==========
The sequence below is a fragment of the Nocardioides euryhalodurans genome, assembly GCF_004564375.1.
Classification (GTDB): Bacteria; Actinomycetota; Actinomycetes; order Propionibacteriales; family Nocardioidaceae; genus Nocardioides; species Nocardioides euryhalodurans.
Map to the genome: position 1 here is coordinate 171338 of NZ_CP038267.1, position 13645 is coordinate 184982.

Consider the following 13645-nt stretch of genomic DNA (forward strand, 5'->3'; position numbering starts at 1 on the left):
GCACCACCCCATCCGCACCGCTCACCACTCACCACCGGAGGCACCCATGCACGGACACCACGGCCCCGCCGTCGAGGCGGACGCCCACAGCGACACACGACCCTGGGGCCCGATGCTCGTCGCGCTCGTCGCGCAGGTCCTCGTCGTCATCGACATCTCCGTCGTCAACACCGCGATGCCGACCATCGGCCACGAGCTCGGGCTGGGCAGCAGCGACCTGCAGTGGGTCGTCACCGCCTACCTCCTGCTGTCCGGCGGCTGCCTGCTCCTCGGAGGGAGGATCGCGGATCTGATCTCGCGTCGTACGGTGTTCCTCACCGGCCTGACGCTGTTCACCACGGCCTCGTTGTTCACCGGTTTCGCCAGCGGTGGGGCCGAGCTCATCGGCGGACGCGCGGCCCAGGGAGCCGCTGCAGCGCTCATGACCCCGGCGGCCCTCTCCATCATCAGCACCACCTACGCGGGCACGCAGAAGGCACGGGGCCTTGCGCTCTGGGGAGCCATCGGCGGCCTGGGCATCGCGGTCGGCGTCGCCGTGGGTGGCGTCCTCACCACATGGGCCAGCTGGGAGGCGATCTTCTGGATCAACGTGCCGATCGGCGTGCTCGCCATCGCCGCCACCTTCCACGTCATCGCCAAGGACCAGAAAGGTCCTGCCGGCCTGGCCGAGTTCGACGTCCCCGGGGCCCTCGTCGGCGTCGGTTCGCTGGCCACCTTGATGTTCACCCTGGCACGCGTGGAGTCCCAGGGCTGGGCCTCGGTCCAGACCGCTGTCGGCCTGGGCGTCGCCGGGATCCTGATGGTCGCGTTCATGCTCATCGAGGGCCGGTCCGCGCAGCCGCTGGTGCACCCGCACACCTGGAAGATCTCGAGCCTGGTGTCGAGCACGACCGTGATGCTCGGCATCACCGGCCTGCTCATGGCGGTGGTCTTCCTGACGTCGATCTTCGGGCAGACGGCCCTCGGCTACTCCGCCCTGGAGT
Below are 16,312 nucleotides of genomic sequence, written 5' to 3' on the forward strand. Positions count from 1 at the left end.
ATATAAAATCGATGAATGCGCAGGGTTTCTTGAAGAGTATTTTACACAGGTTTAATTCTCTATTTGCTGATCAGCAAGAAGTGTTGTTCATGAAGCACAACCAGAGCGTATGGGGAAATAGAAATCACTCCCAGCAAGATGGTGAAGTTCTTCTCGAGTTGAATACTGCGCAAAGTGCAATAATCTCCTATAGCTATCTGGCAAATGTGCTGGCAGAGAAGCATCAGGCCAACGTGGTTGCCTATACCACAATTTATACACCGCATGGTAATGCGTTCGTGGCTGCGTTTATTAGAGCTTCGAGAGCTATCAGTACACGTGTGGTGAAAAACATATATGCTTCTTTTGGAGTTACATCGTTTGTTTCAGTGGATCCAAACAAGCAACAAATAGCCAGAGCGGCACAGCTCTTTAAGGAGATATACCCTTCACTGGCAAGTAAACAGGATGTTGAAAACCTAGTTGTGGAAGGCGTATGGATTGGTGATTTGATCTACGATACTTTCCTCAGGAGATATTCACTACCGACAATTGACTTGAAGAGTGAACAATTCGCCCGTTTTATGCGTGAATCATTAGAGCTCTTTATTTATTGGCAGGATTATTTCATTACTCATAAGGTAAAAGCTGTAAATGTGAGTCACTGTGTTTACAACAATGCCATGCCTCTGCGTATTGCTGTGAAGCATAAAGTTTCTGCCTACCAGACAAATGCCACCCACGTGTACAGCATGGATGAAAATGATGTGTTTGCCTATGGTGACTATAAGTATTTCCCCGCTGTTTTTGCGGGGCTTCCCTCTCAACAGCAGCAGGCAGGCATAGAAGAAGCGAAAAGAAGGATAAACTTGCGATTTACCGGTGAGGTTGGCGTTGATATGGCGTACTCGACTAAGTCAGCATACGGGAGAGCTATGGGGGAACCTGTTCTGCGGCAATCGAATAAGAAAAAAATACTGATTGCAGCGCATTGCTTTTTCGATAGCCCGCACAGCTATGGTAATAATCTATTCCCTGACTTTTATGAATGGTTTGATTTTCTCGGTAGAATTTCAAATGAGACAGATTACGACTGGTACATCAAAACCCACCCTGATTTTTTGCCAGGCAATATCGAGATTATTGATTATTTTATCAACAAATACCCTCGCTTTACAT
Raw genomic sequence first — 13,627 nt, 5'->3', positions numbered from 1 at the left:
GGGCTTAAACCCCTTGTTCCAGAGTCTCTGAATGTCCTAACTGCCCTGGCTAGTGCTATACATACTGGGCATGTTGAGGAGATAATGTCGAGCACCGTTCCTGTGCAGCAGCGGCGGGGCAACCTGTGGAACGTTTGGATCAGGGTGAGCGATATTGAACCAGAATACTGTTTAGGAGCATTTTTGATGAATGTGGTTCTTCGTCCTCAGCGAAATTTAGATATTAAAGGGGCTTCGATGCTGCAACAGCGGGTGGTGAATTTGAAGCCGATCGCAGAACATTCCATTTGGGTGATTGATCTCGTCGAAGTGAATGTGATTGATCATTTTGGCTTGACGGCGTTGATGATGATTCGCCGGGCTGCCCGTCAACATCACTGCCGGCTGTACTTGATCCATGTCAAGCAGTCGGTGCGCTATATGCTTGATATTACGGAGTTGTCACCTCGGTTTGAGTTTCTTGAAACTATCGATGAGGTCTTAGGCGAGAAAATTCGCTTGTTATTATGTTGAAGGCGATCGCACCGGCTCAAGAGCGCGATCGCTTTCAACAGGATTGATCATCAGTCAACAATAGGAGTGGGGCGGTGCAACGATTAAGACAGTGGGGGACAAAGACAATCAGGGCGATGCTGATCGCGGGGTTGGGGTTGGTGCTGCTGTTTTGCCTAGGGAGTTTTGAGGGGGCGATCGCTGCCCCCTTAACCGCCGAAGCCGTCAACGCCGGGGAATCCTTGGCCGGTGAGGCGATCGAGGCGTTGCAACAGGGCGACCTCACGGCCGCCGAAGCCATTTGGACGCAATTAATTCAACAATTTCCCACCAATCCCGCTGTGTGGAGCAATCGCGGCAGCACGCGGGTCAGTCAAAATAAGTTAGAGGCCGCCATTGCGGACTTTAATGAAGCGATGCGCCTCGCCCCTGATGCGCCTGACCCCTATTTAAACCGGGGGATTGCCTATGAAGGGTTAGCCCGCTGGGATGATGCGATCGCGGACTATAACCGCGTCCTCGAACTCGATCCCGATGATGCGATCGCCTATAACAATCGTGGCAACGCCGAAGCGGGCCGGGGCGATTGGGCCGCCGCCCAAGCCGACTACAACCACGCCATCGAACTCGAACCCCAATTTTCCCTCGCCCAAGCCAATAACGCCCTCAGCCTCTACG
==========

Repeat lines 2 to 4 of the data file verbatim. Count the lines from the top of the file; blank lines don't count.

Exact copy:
Classification (GTDB): Bacteria; Actinomycetota; Actinomycetes; order Propionibacteriales; family Nocardioidaceae; genus Nocardioides; species Nocardioides euryhalodurans.
Map to the genome: position 1 here is coordinate 171338 of NZ_CP038267.1, position 13645 is coordinate 184982.

Consider the following 13645-nt stretch of genomic DNA (forward strand, 5'->3'; position numbering starts at 1 on the left):